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Friday, October 28, 2016
In honor of All Saints’ Eve, we here at the Development Beat decided to put together a quick list of some of Raleigh’s spookiest buildings.
We’re not talking about the most haunted sites or the buildings with the most tragic histories: instead, this is a list of five creepy buildings around Raleigh (and one right on the edge). No private residences were included, and you can catch a good look at all these sites without trespassing or getting dragged into the Upside Down.
5. The Bath Building: 306 N. Wilmington Street
Where to begin? How about this: those ominous upper stories were originally designed to accommodate State-funded experimentation on dead animals. OK, OK, they were testing for rabies, but still. This 70s-era Brutalist style structure looks like it would fit in better on the streets of Soviet-era Russia than it does in the leafy City of Oaks. While the dead animal experimentations ended three years ago when the State Laboratory of Public Health relocated to West Raleigh, there’s something undeniably creepy about a windowless government building. Our only hope is that its newest tenant isn’t the Department of Energy.
4. The North Carolina Center for Mature Adults: 4200 Hilltop Needmore Road (Fuquay-Varina)
So this one isn’t technically in Raleigh, but it’s right on the edge and when it comes to abandoned structures, there’s something extra-unsettling about a former retirement community. The structure was built in 1975, although we’re not exactly sure when the senior center itself shut down. The property, acquired by DJB Investments earlier this year, has really gone to seed in the past eight years, judging by historical photos. As if an abandoned nursing home wasn’t spooky enough, get this: in 1998, the NC Center for Mature Adults, Inc. signed the deed for the property over to Faiger M. Blackwell, a funeral home director who in March 2016 was sentenced to two years in federal prison. Blackwell, apparently a firm believer in vertical integration, owned a number of businesses, including funeral homes, assisted-living facilities and flower shops. Creepy!
3. King’s Motel: 1403 South Wilmington Street
Built in the 1950s and now resting in the shadow of the outsized Cargill oilseed plant, this motel is probably the only place on our list that would be less creepy if it were simply an abandoned structure. Simply put: there’s something very off-putting about a one-story motel lighting up an otherwise desolate part of town. While this list could easily contain nothing but seedy motels, something about King’s location in a largely vacant, industrial area just outside the lights and bustle of North Carolina’s Capital City really sets it apart from the rest of Raleigh’s motels of last resort.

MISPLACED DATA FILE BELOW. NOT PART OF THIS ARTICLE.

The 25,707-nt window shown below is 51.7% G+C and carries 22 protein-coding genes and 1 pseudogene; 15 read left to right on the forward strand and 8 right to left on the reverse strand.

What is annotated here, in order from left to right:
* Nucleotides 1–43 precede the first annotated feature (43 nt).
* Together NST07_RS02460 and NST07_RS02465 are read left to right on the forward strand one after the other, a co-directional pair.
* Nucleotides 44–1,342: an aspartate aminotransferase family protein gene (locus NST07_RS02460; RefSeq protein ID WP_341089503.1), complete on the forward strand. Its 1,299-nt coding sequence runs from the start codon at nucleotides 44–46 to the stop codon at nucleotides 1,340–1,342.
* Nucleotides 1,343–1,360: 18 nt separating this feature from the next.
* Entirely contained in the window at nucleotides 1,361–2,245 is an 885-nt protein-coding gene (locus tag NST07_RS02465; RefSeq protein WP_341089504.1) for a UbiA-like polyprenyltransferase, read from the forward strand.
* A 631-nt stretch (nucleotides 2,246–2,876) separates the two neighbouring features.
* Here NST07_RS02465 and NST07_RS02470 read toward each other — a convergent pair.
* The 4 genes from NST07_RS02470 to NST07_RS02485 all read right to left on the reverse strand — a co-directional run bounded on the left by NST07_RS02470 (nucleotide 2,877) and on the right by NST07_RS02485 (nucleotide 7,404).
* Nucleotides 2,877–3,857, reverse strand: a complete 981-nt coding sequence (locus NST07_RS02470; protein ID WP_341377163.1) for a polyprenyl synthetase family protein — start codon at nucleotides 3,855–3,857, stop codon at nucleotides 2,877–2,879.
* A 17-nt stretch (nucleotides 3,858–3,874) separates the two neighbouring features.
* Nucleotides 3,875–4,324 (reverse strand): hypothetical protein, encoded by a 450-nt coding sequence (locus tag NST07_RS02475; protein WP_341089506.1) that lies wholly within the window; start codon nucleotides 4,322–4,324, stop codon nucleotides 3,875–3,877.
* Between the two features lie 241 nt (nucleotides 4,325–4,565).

2. Carver’s Creek Steakhouse: 2711 Capital Boulevard
Built in 1981, this former steakhouse shut its doors for good in 2008, and has sat vacant and neglected ever since. Situated on a property next to the Best Western Raleigh North Downtown on Capital Boulevard and a stone’s throw from the 440 beltline, its only means of ingress/egress appears to be a blocked-off driveway connected to the hotel’s parking lot. Although lacking in the kind of frightful histories found in some other locations on this list, it’s all too easy to imagine a Best Western guest who’s had three too many stumbling out to his car for a pack of smokes when he suddenly looks over and sees a shuttered, dilapidated wooden building that appears sunken into the nearby woods. The creepiest thing about this place is that despite its location off one of the region’s busiest highways and along one of the city’s busiest corridors, you’d hardly know the place exists unless you go looking for it. Interestingly enough, it was purchased earlier this month by an LLC owned by none other than Public Policy Polling’s Dean Debnam, an up and coming local real estate magnate.
1. Dorothea Dix Employee Housing: Tate Drive on the grounds of Dix Hill
So wait: there’s something even creepier than the former “State Hospital for the Insane” and its accompanying chapel on the grounds of Dix Park? Yes. Drive around Dix at night and tell us there’s any buildings — the cemetery doesn’t count — that give more goosebumps than the cluster of abandoned one-story single family homes along Tate Drive that were once used as employee housing for Dix Hospital. While the majority of the buildings on the sprawling grounds of Raleigh’s newest park, including some of these homes, have been re-purposed as State offices, the fact that many remain vacant only adds to their otherworldly allure. At this point, these overgrown and derelict structures seem more like the kind of place a truly deranged killer — we’re talking Ed Gein levels here — would use for a lair than they do a good fit for a government office.
Locations seriously considered but not used: Capital Inn on Capital Boulevard, the old Bain Waterworks Building at 1810 Fayetteville (very cool place, went once years ago, but it’s now gated off by the City), the Cloud Chamber for the Trees and Sky at the NC Art Museum — it looks too much like a Hobbit house to really be considered creepy — and the Velvet Cloak Inn on Hillsborough Street.
Disagree with any of our entries? Think we missed something truly unsettling? Wish we’d done a list about haunted locations around the city instead? Let us know in the comments!